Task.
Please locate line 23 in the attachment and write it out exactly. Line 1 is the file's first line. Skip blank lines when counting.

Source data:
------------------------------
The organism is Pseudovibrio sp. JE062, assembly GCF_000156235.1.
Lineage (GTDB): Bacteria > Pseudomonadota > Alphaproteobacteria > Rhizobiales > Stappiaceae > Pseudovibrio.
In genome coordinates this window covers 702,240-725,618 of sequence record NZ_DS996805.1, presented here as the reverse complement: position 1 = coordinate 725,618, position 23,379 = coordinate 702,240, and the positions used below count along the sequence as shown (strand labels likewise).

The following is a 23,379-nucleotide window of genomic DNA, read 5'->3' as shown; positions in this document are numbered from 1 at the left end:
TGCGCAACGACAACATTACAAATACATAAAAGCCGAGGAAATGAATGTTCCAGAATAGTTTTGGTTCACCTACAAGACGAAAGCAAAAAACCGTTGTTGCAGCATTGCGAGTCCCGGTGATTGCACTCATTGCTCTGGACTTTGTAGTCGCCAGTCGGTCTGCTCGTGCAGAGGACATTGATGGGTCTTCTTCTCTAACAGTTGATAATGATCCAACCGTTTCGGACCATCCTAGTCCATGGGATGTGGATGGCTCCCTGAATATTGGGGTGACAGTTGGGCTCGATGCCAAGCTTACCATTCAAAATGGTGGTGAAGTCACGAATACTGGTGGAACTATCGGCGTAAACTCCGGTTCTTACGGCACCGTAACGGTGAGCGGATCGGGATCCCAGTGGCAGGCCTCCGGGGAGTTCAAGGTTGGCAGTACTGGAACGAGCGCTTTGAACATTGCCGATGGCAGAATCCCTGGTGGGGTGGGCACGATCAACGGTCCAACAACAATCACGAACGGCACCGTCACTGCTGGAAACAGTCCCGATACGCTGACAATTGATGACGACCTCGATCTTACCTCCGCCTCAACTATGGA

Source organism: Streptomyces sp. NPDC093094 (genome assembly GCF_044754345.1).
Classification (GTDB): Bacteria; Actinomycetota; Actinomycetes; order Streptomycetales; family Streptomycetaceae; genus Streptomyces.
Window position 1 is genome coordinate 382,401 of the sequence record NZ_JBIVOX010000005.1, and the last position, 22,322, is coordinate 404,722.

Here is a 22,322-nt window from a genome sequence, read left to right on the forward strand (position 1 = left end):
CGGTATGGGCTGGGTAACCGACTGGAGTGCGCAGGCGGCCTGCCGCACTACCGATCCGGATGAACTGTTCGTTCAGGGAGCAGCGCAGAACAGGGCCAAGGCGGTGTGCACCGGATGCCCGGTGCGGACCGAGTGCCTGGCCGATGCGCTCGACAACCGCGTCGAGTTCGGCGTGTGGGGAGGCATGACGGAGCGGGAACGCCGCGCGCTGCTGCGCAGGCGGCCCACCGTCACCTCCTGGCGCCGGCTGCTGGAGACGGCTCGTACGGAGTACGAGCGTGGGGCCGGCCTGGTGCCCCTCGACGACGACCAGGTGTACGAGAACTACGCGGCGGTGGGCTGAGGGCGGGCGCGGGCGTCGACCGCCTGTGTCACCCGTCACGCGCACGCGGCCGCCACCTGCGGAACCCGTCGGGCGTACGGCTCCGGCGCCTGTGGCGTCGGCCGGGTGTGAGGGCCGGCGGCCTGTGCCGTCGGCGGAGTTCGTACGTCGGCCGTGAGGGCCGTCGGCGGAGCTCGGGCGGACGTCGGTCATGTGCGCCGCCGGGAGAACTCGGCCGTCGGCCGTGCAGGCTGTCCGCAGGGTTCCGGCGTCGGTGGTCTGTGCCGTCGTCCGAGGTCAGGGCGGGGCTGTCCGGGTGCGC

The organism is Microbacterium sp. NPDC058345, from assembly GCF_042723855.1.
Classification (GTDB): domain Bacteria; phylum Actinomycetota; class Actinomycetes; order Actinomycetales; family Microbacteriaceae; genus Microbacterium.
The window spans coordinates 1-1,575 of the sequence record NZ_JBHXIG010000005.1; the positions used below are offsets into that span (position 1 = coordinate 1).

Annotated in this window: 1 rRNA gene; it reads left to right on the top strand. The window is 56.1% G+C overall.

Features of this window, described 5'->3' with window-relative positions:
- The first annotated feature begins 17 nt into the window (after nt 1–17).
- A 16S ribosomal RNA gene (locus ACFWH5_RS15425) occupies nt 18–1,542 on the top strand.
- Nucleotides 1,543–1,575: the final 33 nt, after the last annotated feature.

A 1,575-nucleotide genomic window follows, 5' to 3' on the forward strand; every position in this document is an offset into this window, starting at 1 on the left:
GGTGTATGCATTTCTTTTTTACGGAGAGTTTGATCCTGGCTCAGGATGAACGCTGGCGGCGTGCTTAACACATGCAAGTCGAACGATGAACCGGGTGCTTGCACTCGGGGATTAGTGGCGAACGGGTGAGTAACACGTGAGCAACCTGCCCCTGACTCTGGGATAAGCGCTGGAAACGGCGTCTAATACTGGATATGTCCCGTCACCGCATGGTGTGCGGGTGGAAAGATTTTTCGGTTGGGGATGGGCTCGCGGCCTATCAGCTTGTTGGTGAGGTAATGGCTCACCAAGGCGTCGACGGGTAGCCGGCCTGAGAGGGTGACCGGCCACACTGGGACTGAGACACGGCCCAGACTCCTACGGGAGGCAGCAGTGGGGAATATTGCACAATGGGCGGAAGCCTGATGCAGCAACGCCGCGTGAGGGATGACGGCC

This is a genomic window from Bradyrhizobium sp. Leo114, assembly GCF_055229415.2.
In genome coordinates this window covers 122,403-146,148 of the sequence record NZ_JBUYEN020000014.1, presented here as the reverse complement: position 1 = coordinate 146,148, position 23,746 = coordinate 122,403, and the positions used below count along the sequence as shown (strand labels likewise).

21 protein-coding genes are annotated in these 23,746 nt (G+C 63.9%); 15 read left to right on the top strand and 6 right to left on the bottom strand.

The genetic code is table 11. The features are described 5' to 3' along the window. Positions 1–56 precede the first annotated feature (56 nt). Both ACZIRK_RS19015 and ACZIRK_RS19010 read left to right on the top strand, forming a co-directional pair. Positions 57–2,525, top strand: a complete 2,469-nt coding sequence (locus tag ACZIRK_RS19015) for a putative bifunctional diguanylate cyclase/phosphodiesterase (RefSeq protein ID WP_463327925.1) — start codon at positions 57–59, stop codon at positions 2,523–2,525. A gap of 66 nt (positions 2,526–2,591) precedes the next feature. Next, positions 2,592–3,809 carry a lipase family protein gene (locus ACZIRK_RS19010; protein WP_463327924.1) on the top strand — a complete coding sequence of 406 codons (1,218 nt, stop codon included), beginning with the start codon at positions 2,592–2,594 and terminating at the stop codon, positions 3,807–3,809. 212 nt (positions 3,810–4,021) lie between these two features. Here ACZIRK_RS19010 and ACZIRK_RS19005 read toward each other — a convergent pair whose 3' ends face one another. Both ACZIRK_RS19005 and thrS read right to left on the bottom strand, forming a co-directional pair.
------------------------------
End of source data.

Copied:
21 protein-coding genes are annotated in these 23,746 nt (G+C 63.9%); 15 read left to right on the top strand and 6 right to left on the bottom strand.